Fungal adherence to the vascular compartment: A critical step in the pathogenesis of disseminated candidiasis

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Abstract

The importance of adherence of Candida albicans to the vascular structures in the pathogenesis of disseminated candidiasis is discussed. The evidence for adherence of this fungus to endothelial cells and to the subendothelial basement membrane in vivo is reviewed, as are the data documenting these events in vitro. Information on the subcellular interactions of the host's vascular structures with this pathogen is presented. For example, the C. albicans surface receptors for iC3b, laminin, and fibronectin are discussed in light of their possible ability to mediate the adherence of the fungus to vascular structures. The review is concluded with a potentially unifying concept of integrin-like receptors on Candida that bind arginine-glycine-aspartic acid-containing peptides that may account for the binding of numerous human proteins to C. albicans.

Original languageEnglish (US)
Pages (from-to)340-347
Number of pages8
JournalClinical Infectious Diseases
Volume14
Issue number1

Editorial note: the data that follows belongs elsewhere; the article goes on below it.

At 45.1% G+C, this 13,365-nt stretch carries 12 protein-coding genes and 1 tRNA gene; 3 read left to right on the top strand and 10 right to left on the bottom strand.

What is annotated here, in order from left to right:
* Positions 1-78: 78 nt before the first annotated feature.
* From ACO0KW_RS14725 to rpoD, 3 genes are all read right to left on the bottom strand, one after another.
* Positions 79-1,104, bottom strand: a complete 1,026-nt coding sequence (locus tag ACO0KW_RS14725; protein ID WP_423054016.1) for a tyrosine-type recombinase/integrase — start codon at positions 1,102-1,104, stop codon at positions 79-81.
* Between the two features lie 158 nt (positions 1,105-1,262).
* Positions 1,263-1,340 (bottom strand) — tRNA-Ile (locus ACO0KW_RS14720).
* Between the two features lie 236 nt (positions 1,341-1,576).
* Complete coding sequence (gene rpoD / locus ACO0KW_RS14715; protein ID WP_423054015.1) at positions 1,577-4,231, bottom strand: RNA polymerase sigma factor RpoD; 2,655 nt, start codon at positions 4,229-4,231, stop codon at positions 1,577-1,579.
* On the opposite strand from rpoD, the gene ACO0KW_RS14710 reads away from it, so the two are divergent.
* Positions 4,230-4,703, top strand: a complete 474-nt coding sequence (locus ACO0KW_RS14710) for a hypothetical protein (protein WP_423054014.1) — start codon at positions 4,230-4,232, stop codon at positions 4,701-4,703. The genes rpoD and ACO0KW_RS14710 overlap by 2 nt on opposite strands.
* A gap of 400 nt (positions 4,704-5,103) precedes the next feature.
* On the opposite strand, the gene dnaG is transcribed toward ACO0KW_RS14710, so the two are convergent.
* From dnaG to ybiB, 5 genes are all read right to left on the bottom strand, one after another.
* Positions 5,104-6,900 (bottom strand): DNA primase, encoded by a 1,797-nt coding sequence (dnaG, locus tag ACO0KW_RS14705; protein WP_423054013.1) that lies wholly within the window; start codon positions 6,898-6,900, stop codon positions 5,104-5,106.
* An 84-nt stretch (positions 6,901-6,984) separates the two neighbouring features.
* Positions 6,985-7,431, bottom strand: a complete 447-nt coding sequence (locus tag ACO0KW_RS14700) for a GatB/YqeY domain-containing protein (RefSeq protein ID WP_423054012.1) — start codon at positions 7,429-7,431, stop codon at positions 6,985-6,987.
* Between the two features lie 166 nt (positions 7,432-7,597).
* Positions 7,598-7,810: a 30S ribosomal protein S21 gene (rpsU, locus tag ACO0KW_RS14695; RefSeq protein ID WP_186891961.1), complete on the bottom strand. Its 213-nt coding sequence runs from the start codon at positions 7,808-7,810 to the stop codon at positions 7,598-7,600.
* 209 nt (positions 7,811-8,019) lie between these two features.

StatePublished - Jan 1992
Externally publishedYes

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Candidiasis
Blood Vessels
Candida albicans
Fungi
Laminin Receptors
Complement C3b
Protein C
Candida
Fibronectins
Basement Membrane
Aspartic Acid
Integrins
Glycine
Arginine
Endothelial Cells
Peptides

ASJC Scopus subject areas

  • Immunology

Cite this

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AB - The importance of adherence of Candida albicans to the vascular structures in the pathogenesis of disseminated candidiasis is discussed. The evidence for adherence of this fungus to endothelial cells and to the subendothelial basement membrane in vivo is reviewed, as are the data documenting these events in vitro. Information on the subcellular interactions of the host's vascular structures with this pathogen is presented. For example, the C. albicans surface receptors for iC3b, laminin, and fibronectin are discussed in light of their possible ability to mediate the adherence of the fungus to vascular structures. The review is concluded with a potentially unifying concept of integrin-like receptors on Candida that bind arginine-glycine-aspartic acid-containing peptides that may account for the binding of numerous human proteins to C. albicans.

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